Third: Your words make me recall my soul.
Second: That might be because they aren’t true... I barely know I’m saying them... I’m repeating after a voice I can’t hear that’s murmuring them to me... But I really must have lived on the coast... I love anything that moves like waves... There are waves in my soul... I rock when I walk... I’d like to go for a walk now—but I won’t, since it’s never worth doing anything, above all what one wants to do... The mountains are what I’m scared of. It’s impossible for them to be so still and so large... They must have some stone secret they refuse to reveal... If I were able to stop seeing mountains by leaning out of this window, someone would for a moment lean out of my soul, someone in whom I could feel happy...
First: As for me, I love mountains... On this side of all mountains, life is always ugly... On the other side, where my mother lives, we’d sit in the shade of tamarind trees and talk of visiting other lands... Everything there was long and happy, like the song of two birds, one on each side of the path... The forest had no clearings but our thoughts... And in our dreams, the trees cast onto the ground a calm other than their shade... Certainly we lived there, I and—I don’t know who else... Tell me this was true so I won’t have to weep...
Second: I lived among rocks and watched the sea... The hem of my skirt was cool and salty against my bare legs... I was small and wild... Today I’m afraid of having been... In the present I seem to be asleep... Speak to me of fairies. No one’s ever spoken to me of fairies... The sea was too large to make us think of them... In life, being small is a comfort... Were you happy, sister?
First: I’m beginning right now to have once been happy... Besides, my past all happened in the shade... The trees lived it more than I... It never fully arrived, nor did I expect it to... And you, sister, why don’t you speak?
Third: I have the horrible feeling that a little while ago I may have already said what I’m about to say. My present words, as soon as I’ve said them, will belong to the past, will remain outside me, I don’t know where, inflexible and fatal... I speak, and I think about this in my throat, and my words resemble people... I have a fear larger than myself... I feel as if the key to an unknown door were in my hand, I don’t know how. And as if all of me were a talisman or a sanctuary that’s conscious of itself. That’s why I’m terrified to penetrate the mystery of speech, as though it were a dark forest... And, finally, who knows if I’m like this, if it’s truly this that I feel?
First: It’s so hard to know what we feel when we watch ourselves closely! Just living seems hard when we recognize it as that... Speak, then, without realizing you exist... Weren’t you going to tell us who you were?
Third: Whoever I once was no longer recalls who I am... What a poor, happy creature I was! I lived among shadows of branches; everything in my soul is a trembling leaf. When I walk in the sun my shadow is cool. I spent my fugitive days by fountains, in which I dipped the calm tips of my fingers while dreaming of living... Occasionally, on the edges of lakes, I’d lean over and gaze at myself... When I smiled, my teeth were mysteries in the water... That smile was theirs alone, apart from me... Whenever I smiled, it was for no reason... Speak to me of death, of the end of everything, to give me a reason to remember...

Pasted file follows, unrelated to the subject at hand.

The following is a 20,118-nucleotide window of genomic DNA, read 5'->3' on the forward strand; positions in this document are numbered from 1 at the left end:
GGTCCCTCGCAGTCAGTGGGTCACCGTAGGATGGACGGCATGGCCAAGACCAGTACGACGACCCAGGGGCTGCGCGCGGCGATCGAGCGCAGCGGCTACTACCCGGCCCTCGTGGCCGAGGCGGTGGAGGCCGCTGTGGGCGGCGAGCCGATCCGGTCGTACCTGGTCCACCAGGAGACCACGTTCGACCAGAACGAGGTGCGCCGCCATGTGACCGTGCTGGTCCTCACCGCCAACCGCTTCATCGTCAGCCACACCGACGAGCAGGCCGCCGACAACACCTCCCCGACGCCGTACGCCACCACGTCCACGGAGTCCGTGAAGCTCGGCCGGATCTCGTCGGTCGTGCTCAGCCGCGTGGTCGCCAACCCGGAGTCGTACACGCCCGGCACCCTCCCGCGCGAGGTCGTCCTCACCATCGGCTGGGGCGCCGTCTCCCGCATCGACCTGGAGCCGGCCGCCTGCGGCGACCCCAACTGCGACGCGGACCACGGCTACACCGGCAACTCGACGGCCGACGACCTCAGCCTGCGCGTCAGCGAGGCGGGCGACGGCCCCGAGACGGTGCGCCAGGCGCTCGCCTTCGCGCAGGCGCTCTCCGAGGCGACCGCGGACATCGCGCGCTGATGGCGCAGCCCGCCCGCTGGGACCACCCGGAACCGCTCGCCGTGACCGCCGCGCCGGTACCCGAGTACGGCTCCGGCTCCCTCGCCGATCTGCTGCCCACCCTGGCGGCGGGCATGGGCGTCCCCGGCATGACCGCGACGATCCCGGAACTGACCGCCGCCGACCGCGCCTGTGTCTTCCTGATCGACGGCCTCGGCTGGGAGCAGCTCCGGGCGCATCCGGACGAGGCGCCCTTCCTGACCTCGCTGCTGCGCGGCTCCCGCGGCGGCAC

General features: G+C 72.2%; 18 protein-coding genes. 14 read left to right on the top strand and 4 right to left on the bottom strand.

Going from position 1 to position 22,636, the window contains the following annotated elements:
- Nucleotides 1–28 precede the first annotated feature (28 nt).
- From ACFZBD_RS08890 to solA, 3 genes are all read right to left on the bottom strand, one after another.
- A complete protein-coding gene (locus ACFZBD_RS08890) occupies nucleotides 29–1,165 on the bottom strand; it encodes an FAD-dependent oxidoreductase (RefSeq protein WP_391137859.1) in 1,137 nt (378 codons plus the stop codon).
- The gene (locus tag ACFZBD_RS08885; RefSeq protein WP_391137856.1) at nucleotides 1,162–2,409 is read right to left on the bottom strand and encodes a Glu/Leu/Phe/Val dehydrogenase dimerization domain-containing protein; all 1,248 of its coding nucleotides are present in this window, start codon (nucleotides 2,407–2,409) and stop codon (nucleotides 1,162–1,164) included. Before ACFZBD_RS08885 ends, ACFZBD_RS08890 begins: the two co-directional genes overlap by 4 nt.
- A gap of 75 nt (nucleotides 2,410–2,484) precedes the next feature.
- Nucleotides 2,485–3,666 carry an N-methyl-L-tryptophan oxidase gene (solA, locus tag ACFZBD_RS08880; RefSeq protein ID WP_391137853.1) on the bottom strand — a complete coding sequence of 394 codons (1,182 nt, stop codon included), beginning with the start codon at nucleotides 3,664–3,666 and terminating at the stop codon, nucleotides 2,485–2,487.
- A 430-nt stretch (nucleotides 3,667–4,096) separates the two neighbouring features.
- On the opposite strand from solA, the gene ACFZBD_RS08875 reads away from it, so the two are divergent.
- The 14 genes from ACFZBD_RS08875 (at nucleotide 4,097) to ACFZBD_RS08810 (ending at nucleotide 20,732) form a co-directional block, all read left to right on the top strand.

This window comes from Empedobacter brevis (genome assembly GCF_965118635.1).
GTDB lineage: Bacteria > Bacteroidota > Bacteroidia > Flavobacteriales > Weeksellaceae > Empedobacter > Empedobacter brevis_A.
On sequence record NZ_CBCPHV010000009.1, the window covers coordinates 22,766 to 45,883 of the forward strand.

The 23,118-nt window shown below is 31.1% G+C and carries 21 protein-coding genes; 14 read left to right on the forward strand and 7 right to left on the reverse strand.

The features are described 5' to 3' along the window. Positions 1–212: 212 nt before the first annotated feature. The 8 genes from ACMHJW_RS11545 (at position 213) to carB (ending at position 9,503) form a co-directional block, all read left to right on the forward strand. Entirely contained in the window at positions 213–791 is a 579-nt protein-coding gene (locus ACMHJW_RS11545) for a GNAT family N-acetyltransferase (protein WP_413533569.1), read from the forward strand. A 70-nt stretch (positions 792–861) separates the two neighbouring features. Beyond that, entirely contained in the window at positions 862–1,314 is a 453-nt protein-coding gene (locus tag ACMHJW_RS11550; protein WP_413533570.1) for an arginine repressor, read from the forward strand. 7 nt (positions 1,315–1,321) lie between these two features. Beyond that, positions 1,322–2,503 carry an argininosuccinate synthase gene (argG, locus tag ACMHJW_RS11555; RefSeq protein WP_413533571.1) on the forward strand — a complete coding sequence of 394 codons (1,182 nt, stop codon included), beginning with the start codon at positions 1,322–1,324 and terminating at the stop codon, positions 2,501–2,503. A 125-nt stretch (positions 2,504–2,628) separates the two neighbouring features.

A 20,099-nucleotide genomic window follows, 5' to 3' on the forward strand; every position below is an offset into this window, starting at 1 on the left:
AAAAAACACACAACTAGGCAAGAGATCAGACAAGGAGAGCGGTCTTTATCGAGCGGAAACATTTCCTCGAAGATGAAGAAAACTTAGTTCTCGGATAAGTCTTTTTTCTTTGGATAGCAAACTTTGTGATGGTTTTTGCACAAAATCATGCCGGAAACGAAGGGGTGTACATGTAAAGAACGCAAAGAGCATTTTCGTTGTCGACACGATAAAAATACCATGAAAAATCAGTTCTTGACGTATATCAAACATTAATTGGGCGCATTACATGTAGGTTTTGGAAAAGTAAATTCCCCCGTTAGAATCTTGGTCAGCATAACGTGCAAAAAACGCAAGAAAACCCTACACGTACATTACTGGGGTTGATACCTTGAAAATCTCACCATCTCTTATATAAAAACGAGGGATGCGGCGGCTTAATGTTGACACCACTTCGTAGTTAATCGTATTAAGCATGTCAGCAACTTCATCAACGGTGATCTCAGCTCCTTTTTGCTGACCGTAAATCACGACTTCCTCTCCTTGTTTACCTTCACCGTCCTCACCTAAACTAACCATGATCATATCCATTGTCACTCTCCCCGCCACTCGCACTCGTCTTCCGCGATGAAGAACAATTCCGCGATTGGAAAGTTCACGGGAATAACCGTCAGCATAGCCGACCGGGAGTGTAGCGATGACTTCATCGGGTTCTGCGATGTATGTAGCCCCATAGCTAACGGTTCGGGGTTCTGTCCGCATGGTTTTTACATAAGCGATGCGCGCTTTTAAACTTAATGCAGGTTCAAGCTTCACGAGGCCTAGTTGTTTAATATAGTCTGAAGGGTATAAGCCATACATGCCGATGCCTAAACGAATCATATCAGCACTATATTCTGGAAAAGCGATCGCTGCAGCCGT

First: Let’s not talk about anything, anything at all... It’s colder now, but why? There’s no reason for it to be colder. Or perhaps it isn’t colder, exactly... Why do we have to talk? It’s better to sing, I don’t know why... A song—when sung at night—is a happy, fearless person suddenly entering the room, warming it and consoling us... I could sing you a song we used to sing in the house of my past. Why don’t you want me to sing it to you?
Third: It’s not worth the trouble, sister... When someone sings I can’t be with myself. I’m obliged to forget myself. And then my entire past becomes another, and I mourn the dead life I carry with me but have never lived. It’s always too late to sing, and always too late not to sing...
First: Soon it will be morning... Let’s remain silent... Life wants it that way. Outside the house where I was born there was a lake. I used to go there and sit on the shore, on a tree trunk that had fallen at the water’s edge... I’d sit on the tip, feet dangling in the water, and stretch my fingers toward the base. Then I’d stare for too long at the tips of my feet, but not in order to see them. I don’t know why, but it seems this lake never existed... Remembering it is like not being able to remember anything... Who knows why I say this and whether it was I who lived what I remember?
Second: We are sad when we dream by the sea... We can’t be what we want to be, because what we want to be, we want always to have been... When the wave spreads and the foam hisses, it seems at least a thousand voices speak... The foam seems novel only to those who judge it as one thing... Everything is many, and we know nothing... Would you like me to tell you the story of what I was dreaming by the sea?
First: You can tell it, sister, but nothing in us needs to hear you tell it... If it’s beautiful, I already foresee the sorrow of having heard it. And if it’s not beautiful, wait... Tell it only after altering it...
Second: I’ll tell it to you. It isn’t entirely false, because certainly nothing’s entirely false. It must have been like this... One day I found myself resting on the cold summit of a cliff, and I’d forgotten that I’d once had a mother and father, that I’d harbored within me a childhood and other days—and that day I saw in the distance, like something I would only have imagined, the vague passing of a sail... Then it vanished... When I returned to myself, I saw that I already contained this dream... I don’t know where it began, and I never went back to see another sail... None of the sails on the ships that come from these harbors resemble that sail, even when there’s a moon and the ships pass slowly in the distance...